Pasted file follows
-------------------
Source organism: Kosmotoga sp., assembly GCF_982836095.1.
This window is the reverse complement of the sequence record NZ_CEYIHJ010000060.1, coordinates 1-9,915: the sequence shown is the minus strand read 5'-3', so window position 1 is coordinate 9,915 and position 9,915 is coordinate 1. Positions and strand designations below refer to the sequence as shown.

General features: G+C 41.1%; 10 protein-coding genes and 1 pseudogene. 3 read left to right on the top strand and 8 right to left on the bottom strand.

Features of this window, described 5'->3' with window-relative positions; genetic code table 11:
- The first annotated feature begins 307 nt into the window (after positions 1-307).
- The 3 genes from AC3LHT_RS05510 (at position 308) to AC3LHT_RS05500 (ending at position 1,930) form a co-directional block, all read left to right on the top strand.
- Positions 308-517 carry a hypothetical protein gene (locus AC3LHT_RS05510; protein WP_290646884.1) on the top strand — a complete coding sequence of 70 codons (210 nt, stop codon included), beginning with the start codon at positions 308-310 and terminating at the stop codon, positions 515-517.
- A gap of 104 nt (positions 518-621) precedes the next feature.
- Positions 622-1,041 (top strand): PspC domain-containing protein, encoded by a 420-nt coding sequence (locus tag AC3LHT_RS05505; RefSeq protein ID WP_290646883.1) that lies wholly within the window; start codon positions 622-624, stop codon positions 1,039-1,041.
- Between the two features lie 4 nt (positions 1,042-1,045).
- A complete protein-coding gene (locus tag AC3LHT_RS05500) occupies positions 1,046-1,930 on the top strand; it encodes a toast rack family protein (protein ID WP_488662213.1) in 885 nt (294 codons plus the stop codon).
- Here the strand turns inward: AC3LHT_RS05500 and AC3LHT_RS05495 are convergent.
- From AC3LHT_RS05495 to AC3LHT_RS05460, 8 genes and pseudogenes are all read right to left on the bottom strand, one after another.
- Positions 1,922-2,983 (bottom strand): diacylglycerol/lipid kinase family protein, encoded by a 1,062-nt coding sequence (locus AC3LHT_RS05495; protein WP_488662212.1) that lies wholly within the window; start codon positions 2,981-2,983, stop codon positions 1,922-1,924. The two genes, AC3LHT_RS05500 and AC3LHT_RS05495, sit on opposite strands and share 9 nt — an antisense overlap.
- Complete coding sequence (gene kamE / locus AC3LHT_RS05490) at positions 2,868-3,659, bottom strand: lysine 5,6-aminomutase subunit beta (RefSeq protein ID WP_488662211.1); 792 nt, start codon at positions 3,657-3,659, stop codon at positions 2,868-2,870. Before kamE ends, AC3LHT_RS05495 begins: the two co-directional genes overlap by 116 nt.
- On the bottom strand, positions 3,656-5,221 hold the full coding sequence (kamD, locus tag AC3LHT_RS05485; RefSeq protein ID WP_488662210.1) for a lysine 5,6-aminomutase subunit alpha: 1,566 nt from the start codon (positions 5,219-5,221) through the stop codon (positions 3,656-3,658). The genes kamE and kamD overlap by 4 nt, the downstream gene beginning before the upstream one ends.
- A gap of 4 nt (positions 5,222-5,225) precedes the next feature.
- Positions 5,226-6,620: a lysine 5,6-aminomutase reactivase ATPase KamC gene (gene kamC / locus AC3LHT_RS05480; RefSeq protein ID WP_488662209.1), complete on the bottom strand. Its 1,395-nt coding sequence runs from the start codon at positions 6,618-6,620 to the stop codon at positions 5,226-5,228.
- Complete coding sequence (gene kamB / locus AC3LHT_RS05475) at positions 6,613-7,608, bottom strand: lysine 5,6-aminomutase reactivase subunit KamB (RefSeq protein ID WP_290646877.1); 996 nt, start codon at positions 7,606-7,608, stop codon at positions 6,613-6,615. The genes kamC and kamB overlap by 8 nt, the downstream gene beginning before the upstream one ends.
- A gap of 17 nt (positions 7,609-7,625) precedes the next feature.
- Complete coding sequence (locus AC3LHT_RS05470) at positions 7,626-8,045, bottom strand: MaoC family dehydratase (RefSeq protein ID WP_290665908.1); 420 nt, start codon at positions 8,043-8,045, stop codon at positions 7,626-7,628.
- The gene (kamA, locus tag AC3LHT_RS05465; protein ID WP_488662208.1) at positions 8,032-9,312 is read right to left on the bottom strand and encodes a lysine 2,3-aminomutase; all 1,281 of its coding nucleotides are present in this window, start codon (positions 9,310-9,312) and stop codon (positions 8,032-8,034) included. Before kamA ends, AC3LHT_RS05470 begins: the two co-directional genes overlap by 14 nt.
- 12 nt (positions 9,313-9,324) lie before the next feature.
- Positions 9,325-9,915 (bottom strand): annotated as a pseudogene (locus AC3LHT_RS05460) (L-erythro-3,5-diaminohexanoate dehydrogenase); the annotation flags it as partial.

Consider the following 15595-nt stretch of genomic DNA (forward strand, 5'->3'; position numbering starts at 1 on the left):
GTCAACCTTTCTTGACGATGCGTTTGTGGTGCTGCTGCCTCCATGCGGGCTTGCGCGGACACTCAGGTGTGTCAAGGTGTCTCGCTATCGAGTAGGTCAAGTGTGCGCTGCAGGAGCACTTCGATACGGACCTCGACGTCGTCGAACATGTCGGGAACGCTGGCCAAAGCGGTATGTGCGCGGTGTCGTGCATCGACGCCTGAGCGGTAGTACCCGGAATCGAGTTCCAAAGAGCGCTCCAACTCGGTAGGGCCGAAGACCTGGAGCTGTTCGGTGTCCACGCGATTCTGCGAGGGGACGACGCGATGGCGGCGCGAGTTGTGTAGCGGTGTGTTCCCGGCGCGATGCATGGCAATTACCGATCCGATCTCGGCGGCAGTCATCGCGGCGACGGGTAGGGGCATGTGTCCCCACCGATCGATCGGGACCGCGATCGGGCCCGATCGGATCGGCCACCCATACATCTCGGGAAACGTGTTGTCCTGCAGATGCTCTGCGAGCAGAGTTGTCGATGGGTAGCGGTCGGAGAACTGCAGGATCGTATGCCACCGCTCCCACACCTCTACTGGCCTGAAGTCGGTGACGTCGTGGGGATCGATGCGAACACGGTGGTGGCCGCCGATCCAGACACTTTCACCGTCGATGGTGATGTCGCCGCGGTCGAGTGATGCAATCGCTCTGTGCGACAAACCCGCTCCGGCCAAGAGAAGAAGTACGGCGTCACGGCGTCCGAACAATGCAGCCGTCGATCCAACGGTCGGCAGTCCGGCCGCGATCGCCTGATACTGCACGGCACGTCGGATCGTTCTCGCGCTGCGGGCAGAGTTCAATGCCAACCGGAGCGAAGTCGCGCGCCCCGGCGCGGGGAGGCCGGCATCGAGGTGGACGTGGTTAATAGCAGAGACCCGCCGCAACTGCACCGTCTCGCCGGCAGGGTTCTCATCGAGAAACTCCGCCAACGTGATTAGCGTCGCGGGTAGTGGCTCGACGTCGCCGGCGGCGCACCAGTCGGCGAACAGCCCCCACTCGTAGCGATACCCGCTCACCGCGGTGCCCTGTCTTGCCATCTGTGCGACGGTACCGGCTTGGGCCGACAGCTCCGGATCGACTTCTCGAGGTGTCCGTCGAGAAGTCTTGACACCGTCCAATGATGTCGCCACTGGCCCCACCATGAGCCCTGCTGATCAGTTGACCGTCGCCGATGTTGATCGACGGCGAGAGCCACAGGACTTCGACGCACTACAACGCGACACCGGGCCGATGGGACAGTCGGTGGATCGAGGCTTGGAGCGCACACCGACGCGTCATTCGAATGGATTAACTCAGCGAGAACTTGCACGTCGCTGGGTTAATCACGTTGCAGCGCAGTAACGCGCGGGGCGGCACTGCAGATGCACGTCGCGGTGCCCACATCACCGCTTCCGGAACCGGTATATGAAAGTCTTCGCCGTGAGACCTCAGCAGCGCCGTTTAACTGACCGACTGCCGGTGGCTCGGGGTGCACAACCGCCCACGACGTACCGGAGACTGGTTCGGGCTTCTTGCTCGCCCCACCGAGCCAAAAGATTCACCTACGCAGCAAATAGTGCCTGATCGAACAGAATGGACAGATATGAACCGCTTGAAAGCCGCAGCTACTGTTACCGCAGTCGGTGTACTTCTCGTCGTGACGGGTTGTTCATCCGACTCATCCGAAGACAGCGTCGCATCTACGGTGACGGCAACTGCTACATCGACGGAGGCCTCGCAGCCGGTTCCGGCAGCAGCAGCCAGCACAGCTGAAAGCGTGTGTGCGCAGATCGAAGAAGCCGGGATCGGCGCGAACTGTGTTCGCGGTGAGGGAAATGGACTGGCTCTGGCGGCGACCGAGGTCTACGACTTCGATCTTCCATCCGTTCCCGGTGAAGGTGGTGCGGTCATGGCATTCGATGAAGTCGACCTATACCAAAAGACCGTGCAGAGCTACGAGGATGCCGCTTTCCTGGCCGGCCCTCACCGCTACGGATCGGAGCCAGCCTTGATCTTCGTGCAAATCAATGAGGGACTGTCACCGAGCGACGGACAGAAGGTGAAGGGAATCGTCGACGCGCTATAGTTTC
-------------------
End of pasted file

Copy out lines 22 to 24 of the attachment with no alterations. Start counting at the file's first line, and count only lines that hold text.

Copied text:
- The gene (kamA, locus tag AC3LHT_RS05465; protein ID WP_488662208.1) at positions 8,032-9,312 is read right to left on the bottom strand and encodes a lysine 2,3-aminomutase; all 1,281 of its coding nucleotides are present in this window, start codon (positions 9,310-9,312) and stop codon (positions 8,032-8,034) included. Before kamA ends, AC3LHT_RS05470 begins: the two co-directional genes overlap by 14 nt.
- 12 nt (positions 9,313-9,324) lie before the next feature.
- Positions 9,325-9,915 (bottom strand): annotated as a pseudogene (locus AC3LHT_RS05460) (L-erythro-3,5-diaminohexanoate dehydrogenase); the annotation flags it as partial.